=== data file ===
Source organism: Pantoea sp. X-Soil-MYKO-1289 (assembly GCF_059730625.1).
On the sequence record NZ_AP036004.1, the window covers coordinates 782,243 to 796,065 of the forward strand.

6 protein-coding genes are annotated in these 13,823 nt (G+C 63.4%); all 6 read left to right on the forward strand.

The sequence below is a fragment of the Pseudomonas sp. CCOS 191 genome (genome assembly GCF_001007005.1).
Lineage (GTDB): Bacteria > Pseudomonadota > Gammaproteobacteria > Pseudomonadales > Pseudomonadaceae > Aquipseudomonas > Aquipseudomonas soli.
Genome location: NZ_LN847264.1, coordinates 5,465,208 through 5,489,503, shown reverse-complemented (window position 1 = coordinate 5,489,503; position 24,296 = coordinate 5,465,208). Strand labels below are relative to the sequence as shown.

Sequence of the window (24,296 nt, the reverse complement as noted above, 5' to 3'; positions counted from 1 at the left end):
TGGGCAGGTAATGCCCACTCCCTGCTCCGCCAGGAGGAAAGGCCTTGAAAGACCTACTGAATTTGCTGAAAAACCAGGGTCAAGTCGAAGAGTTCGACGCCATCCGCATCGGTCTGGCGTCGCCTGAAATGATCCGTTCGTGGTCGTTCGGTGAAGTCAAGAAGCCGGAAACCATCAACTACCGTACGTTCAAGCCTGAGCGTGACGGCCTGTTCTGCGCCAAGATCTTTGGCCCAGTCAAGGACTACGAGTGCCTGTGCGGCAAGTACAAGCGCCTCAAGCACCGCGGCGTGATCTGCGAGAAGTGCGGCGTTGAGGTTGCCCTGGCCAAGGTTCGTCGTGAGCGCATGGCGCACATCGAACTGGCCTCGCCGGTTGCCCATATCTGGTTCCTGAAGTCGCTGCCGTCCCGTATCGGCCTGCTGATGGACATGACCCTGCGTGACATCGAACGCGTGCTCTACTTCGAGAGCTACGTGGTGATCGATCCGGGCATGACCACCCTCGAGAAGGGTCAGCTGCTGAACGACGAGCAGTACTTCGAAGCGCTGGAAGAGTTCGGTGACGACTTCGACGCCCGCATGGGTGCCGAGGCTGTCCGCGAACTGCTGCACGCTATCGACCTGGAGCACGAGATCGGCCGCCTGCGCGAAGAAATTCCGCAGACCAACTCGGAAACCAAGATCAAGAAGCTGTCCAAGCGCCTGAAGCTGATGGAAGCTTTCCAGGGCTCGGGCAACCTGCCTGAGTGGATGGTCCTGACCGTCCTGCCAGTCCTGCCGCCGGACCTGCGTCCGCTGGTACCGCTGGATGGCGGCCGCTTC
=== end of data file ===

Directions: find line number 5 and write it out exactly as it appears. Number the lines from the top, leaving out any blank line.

Lineage (GTDB): Bacteria > Pseudomonadota > Gammaproteobacteria > Pseudomonadales > Pseudomonadaceae > Aquipseudomonas > Aquipseudomonas soli.